However, that’s not why we remember the late Mr. Hurt today. Oh no. What we do remember about Mr. Hurt is that of all his great roles on both stage and screen, he will be forever fondly remembered for having what is easily the most iconic and horrific death scene in cinematic history.
That moment when he starts to cough and choke still unsettles me because I know that at any moment his chest is going to be a blood-soaked crater.
The titular acid-blooded alien itself has become the stuff of horror legend with much written about it’s rather “suggestive” design, with many critics viewing the alien creature and the means in which it births itself, among many aspects, as some kind of dark sexual metaphor.
Regardless of its metaphorical sexual connotations, it’s still an incredibly frightening and memorable monster that despite not being on-screen much, still manages to create a terrifying presence that hangs over every scene. You feel like that the acid-blooded bugger could be hiding anywhere, just sitting and waiting to entrap our heroes.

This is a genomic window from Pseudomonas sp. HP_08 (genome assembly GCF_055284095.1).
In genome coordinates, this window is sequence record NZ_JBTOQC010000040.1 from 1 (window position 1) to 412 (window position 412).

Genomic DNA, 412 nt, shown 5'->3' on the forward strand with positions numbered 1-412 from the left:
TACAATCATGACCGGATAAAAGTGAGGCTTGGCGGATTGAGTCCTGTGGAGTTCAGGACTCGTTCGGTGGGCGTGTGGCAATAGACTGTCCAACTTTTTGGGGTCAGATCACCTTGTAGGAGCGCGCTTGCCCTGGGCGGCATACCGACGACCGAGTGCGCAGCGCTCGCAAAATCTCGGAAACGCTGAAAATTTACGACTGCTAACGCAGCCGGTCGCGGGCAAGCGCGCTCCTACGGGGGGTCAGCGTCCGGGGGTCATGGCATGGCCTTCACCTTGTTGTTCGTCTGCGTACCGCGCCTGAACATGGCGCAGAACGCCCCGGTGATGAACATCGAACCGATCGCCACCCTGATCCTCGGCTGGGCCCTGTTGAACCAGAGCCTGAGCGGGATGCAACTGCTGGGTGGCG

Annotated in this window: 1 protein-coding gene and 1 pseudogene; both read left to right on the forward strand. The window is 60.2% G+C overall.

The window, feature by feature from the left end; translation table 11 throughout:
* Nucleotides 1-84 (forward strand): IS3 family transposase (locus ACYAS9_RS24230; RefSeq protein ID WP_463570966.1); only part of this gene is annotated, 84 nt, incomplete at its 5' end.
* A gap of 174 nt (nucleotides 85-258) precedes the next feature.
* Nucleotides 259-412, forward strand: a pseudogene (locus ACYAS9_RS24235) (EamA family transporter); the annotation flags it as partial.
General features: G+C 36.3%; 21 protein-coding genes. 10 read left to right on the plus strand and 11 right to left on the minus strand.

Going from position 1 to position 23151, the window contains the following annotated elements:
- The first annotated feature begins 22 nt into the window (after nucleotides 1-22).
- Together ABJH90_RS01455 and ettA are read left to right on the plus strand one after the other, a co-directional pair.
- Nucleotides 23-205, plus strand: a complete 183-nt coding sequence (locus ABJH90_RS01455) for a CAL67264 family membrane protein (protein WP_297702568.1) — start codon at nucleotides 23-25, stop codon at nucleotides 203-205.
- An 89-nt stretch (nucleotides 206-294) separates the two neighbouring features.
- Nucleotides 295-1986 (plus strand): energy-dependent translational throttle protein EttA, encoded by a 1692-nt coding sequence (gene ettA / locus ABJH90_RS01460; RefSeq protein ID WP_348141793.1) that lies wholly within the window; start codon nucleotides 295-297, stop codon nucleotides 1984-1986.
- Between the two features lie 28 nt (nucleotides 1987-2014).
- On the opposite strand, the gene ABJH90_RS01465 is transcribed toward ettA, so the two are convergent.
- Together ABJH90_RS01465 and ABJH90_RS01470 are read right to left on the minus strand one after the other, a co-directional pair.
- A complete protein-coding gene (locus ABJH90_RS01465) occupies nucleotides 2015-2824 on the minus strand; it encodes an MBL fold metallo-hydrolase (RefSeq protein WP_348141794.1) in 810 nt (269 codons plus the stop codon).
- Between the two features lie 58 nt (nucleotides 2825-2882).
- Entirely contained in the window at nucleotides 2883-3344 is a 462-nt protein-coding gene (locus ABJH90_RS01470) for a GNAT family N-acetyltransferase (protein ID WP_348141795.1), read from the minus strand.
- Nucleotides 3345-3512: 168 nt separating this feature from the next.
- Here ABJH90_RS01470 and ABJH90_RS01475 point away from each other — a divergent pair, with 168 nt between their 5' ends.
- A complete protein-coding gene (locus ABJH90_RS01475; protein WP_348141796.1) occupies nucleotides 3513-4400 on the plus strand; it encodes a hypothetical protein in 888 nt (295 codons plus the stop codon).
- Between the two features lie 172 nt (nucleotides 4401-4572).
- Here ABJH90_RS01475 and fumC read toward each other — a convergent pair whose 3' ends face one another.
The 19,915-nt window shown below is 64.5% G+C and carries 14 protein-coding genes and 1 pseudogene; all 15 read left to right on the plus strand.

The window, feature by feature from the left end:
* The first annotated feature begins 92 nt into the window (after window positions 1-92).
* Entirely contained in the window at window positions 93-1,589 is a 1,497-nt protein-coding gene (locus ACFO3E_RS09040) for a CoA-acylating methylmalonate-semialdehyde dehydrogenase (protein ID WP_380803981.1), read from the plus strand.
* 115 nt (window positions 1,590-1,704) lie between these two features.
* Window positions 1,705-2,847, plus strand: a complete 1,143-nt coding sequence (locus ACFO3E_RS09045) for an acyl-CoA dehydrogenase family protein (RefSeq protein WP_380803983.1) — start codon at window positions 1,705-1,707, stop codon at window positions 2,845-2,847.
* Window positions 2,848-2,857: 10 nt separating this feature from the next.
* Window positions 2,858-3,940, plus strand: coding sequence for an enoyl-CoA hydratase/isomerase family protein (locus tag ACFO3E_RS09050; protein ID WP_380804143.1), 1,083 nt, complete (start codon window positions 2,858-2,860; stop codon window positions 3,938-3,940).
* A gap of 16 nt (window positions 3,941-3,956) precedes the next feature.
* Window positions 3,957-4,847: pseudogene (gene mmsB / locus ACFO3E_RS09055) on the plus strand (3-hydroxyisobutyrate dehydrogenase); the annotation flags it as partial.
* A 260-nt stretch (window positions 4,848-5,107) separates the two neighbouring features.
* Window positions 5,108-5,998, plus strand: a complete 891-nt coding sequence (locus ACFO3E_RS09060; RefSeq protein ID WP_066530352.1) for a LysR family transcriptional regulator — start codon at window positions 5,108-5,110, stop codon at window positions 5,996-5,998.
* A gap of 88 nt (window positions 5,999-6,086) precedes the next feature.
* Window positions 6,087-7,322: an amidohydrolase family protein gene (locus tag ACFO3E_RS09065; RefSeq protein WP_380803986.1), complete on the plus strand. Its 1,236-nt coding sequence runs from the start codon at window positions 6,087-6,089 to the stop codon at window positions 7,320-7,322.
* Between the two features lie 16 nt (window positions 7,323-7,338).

The overall visual style of the film is some of the finest in horror cinema with the atmospheric cinematography expertly emphasising the claustrophobic nature of the Nostromo’s halls with every dimly lit corner feeling like a potential death trap.
On top of the brilliant cinematography, the film also boasts some incredible set design whether it be the dark and cramped halls of the Nostromo or the eerie quiet of the nest of alien eggs that Kane stumbles across.
My personal favourite piece of set design comes in the form of the formidable and mysterious sight of the figure dubbed the “Space Jockey”, with the huge scale of its turret and the general mystery surrounding its origins still having a significant impact even after several viewings and even after Ridley Scott’s attempt to ruin it with Prometheus.
Is there really anything else I can say about Alien?
Led by a star-making performance from Sigourney Weaver, a dark foreboding visual style coupled with brilliant and claustrophobic set design and, to top it all off, a truly terrifying antagonist straight out of a Freudian nightmare, Alien is a classic of the genre plain and simple.
If you’ve never seen it before do yourself a favour and get the Alien box set and get this film watched.
Flickering Myth Rating – Film: ★ ★ ★ ★ ★ / Movie: ★ ★ ★ ★ ★